Isaiah 1-9, 40, 60-61—How do we act in accordance with the will of God? The prophets challenge us to live in accordance with God’s will and teach us how to do so even in challenging circumstances. Isaiah is one the Old Testament’s most important prophets. The language and imagery in Isaiah are exquisite. These chapters should give you a good idea of Isaiah’s message, and they include some of Isaiah’s most familiar and soaring passages.
THE NEW TESTAMENT
Matthew 5-7—The Sermon on the Mount—the most important body of teaching in the history of the world. Read it. Then read it again.
Luke 2, 12-18, 22-24—Luke is perhaps the most recognizable gospel. Even non-Christians will find Luke’s accounts of Jesus’ birth, Jesus’ parables, and Jesus’ death and resurrection familiar.
John 1:1-18 and John 13-17— Johannine Christology and Farewell Discourses—The first chapter of John develops a philosophical underpinning for the identity of Jesus and the nature of God. In chapters 13-17 Jesus takes a private moment with his disciples during Holy Week to deliver his final instructions to them. At the end of his teaching Jesus prays for his disciples, and not just for the ones in the room, but for all who will come after them. When you realize that you’re reading a prayer that Jesus personally prayed for you, it’ll give you goosebumps.
Romans 3-8—The letter to the Romans is the most complete presentation of the theology of the Apostle Paul. This selection is the meat of the argument.
1 John—one early Christian community’s beautiful understanding of the God revealed in Jesus Christ. All you need is love.
WHAT TRANSLATIONS WORK BEST?
The Bible exists in all kinds of translations for all kinds of reasons. It’s best to use a modern translation that is the result of the best scholars using all of the available textual resources and manuscripts to achieve a translation that is both readable and faithful to the meaning of the original languages.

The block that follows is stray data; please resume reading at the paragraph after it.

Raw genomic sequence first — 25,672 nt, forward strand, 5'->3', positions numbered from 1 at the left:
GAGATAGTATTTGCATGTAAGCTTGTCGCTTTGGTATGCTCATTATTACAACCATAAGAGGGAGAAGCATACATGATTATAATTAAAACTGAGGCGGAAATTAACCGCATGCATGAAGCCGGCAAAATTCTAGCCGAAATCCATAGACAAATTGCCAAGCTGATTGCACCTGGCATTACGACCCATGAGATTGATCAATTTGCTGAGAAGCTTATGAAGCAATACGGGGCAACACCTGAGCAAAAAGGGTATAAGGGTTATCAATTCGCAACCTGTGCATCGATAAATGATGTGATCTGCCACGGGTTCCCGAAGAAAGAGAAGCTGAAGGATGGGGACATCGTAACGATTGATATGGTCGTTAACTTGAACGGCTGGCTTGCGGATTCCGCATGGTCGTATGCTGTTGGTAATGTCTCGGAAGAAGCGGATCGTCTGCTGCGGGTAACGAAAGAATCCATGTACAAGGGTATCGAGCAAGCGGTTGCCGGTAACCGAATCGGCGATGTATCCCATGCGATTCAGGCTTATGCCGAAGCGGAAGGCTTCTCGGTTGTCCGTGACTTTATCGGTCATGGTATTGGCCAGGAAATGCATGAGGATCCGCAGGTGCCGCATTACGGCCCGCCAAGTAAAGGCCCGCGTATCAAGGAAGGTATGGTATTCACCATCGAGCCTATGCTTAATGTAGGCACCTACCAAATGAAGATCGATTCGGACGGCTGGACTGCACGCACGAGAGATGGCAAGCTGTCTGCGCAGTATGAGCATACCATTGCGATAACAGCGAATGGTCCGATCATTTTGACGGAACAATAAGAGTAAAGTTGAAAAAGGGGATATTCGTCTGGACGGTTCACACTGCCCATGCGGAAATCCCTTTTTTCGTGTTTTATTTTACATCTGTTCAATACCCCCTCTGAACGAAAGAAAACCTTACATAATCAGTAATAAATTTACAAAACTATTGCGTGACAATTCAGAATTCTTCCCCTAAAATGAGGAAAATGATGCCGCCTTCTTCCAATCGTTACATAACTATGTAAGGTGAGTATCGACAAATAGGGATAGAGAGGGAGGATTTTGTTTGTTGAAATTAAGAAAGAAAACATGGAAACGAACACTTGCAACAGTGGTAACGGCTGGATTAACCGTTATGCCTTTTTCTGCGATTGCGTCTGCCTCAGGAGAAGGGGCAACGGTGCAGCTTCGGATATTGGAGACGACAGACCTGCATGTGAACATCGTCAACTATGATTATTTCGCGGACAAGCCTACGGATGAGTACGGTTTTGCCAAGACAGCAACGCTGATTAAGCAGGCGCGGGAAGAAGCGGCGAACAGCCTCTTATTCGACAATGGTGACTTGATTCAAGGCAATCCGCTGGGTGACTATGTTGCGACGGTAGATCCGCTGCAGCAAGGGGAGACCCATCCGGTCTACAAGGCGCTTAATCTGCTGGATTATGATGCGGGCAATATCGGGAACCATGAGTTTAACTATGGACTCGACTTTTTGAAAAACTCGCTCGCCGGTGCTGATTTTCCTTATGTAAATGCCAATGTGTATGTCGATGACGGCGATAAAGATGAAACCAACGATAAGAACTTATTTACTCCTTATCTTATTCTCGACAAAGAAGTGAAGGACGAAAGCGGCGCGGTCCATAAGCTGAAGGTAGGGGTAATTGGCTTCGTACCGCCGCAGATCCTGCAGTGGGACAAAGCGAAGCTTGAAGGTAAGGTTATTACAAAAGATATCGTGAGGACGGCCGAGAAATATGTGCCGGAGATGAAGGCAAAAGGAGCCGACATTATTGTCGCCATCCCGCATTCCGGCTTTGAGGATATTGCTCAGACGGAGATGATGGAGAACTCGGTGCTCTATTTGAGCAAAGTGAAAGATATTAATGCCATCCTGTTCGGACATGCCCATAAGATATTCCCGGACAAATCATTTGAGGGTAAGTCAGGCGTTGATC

Four translations to try:
New International Version (NIV),
New Revised Standard Version (NRSV),
The Message (Eugene Peterson’s paraphrase),
Common English Bible (CEB).
You can use a Bible app to read scripture, like YouVersion on your phone. You can read the Bible online with biblegateway.com–a wonderful tool for searching scripture. But the BEST thing you can do as you start to re-engage scripture is to get a good, printed study Bible. The introductions to each book, the summary tables and timelines, the in-text notes, and the cross references will be invaluable as you seek to better understand scripture. You’ll discover that the extra notes in your study Bible are often able to answer questions you have as you read the text, and the background and insight they provide will make your scriptural explorations more meaningful.
A NOTE ABOUT INTERPRETATION
If reading and understanding scripture continues to be hard for you—if you still don’t feel like you’re getting anything out of it—you’re not alone. That’s why so many people study the Bible together in groups. Join a Sunday School class or find a weekday home group.
In groups, we can lead each other to deeper biblical insights and steer each other back on course if we start to veer off track.
Also, scripture reading ALWAYS raises questions. If you’re part of a study group, you’ll start to discover that others in your group have the same questions you do—and some may even have answers to your questions.
If you’re hesitant to interpret the Bible for yourself, that’s natural. But you have everything you need to read and understand scripture for yourself. Remember these things, though.
The criterion by which we interpret scripture is Jesus Christ. As Christians, we read all of scripture through the lens of who Jesus is, what Jesus did, and what Jesus taught. If a particular passage of scripture seems to conflict with the life and teaching of Jesus, see if there’s a faithful way to reconcile the two. If there’s not, give priority to the teaching of Jesus.
Here’s a handy rule of thumb: If your interpretation of scripture leads you toward a more committed and complete love of God and neighbor (Matt 22:37-40), you’re most likely on the right track. If it doesn’t, you may need to look at how you arrived at your understanding again.
A FINAL WORD
I hope you’ll take the challenge and join me in re-engaging scripture for yourself. Biblical literacy is a foundational requirement for a healthy church. Our neighborhoods and communities NEED healthy churches led by healthy, biblically informed Christians.
The future of the church in America—and its ability to impact our world—depends on individuals just like you making the commitment to read and understand the Bible for yourselves.